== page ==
Amazon’s “100 Books to Read in a Lifetime” Tag

Amazon’s “100 Books to Read in a Lifetime” Tag

 

How many books have you read from Amazon’s list of 100 Books to read in a lifetime?

 

How to Play:

  1. Include the link to Amazon’s List
  2. Tag the creator of the meme (Perfectly Tolerable)
  3. Tag and thank the Person that tagged you (Perfectly Tolerable). I also got a tag for this same list by Noriko over at Diary of a Bookfiend, yesterday.
  4. Copy the list below and indicate which ones you have read
  5. Tally up your total
  6. Comment on the post you were tagged in and let them know how many you read
  7. Tag 5 new people! (And comment on one of their posts to let them know you tagged them)
Title Author Read?
1984 George Orwell
A Brief History of Time Stephen Hawking
A Heartbreaking Work of Staggering Genius Dave Eggers
A Long Way Gone: Memoirs of a Boy Soldier Ishmael Beah
The Bad Beginning Lemony Snicket
A Wrinkle in Time Madeleine L’Engle
Selected Stories, 1968-1994 Alice Munro
Alice’s Adventures in Wonderland Lewis Carroll Yes
All the President’s Men Bob Woodward
Angela’s Ashes: A Memoir Frank McCourt
Are You There God? It’s Me, Margaret. Judy Blume Yes
Bel Canto Ann Patchett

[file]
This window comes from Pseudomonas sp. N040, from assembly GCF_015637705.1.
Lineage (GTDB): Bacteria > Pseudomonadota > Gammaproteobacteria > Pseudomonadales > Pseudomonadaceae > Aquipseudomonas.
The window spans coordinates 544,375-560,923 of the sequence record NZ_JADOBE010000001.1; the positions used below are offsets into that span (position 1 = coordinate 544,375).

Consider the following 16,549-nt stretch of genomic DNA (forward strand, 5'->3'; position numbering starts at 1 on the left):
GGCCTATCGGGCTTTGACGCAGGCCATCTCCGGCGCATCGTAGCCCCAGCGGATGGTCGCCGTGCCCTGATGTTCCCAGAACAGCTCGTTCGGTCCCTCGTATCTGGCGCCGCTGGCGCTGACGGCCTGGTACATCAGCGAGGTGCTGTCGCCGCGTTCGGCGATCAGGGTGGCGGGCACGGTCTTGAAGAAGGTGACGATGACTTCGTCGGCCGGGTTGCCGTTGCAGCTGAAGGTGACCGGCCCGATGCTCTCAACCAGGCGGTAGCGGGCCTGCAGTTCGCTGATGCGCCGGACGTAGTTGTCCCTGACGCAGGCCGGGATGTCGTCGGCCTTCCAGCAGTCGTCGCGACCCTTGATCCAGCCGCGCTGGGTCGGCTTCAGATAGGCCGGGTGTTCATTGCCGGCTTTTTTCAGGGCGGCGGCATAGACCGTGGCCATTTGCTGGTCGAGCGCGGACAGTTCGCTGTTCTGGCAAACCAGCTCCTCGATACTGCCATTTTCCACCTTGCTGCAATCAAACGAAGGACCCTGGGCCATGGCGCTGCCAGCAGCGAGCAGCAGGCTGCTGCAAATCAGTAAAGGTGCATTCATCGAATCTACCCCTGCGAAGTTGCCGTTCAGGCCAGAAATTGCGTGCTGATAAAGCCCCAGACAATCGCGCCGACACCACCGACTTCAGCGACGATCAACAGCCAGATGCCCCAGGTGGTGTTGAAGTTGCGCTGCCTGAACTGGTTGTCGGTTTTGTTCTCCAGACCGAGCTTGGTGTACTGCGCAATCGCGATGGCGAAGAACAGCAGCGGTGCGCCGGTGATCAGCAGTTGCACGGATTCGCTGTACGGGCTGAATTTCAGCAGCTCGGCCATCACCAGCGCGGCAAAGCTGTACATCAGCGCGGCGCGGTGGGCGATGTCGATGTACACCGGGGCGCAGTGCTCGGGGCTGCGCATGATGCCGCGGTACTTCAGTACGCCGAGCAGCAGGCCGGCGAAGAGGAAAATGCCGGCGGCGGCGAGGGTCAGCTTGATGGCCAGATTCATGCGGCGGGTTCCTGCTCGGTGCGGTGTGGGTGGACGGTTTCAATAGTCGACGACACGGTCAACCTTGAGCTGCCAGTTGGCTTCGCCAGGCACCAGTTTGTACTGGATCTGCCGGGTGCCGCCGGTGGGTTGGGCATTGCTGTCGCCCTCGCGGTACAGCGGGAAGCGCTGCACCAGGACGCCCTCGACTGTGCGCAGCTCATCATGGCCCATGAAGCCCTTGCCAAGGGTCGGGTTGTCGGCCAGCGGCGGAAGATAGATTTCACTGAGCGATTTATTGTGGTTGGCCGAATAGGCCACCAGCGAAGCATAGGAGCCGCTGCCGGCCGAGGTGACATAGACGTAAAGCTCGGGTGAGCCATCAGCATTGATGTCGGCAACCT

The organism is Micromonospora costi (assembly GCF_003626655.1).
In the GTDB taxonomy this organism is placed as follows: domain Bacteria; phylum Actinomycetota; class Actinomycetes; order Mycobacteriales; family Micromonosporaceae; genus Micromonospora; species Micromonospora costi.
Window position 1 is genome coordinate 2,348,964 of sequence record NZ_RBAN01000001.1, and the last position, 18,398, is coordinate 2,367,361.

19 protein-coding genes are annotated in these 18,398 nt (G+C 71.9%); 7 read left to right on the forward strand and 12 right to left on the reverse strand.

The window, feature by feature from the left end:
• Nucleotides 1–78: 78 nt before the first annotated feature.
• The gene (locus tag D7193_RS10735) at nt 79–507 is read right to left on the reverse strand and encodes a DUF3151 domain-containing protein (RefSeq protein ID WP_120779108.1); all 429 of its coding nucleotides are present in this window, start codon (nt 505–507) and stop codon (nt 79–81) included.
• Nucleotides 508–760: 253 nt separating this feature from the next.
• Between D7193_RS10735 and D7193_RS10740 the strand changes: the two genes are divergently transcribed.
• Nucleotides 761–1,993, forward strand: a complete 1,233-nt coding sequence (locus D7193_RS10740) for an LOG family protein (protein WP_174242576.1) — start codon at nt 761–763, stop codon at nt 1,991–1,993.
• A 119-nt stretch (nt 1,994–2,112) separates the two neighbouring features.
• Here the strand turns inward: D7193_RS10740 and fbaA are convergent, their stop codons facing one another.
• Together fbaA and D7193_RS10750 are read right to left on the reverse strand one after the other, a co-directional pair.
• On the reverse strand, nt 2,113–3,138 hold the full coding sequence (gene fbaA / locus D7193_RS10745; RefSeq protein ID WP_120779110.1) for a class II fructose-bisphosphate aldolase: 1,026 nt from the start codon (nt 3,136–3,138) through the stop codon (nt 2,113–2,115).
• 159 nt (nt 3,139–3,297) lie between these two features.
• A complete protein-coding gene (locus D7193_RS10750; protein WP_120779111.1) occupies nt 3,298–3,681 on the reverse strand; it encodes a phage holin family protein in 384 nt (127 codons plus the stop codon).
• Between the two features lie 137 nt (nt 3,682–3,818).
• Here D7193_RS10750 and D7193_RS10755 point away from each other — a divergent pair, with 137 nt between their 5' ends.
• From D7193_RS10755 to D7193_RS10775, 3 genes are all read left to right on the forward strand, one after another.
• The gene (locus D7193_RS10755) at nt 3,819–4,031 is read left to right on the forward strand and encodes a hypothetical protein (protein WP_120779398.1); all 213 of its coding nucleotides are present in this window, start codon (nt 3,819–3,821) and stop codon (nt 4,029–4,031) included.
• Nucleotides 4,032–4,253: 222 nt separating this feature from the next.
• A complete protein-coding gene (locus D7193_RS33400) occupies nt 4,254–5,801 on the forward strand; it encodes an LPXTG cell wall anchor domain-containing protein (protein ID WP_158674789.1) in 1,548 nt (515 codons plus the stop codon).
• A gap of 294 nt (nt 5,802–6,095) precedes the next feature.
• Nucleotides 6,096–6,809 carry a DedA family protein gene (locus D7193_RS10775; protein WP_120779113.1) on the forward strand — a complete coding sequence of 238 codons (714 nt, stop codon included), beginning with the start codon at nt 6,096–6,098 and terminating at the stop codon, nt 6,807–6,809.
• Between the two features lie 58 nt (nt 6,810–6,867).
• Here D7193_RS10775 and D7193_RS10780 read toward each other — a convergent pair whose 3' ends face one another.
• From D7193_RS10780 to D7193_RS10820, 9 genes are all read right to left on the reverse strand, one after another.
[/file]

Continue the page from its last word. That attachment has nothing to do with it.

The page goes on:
Beloved Toni Morrison
Born to Run Christopher McDougall
Breath, Eyes, Memory Edwidge Danticat
Catch-22 Joseph Heller
Charlie and the Chocolate Factory Roald Dahl Yes
Charlotte’s Web E. B White Yes
Cutting for Stone Abraham Verghese
Daring Greatly Brené Brown
Diary of a Wimpy Kid Jeff Kinney
Dune Frank Herbert
Fahrenheit 451 Ray Bradbury
Fear and Loathing in Las Vegas Hunter S. Thompson
Gone Girl Gillian Flynn
Goodnight Moon Margaret Wise Brow Yes
Great Expectations Charles Dickens Yes
Guns, Germs, and Steel Jared Diamond Ph.D.
Harry Potter and the Sorcerer’s Stone J.K. Rowling Yes
In Cold Blood Truman Capote
Interpreter of Maladies Jhumpa Lahiri
Invisible Man Ralph Ellison
Jimmy Corrigan: The Smartest Kid on Earth Chris Ware
Kitchen Confidential Anthony Bourdain
Life After Life Kate Atkinson
Little House on the Prairie Laura Ingalls Wilder Yes
Lolita Vladimir Nabokov
Love in the Time of Cholera Gabriel Garcia Marquez
Love Medicine Louise Erdrich
Man’s Search for Meaning Viktor E. Frankl
Me Talk Pretty One Day David Sedaris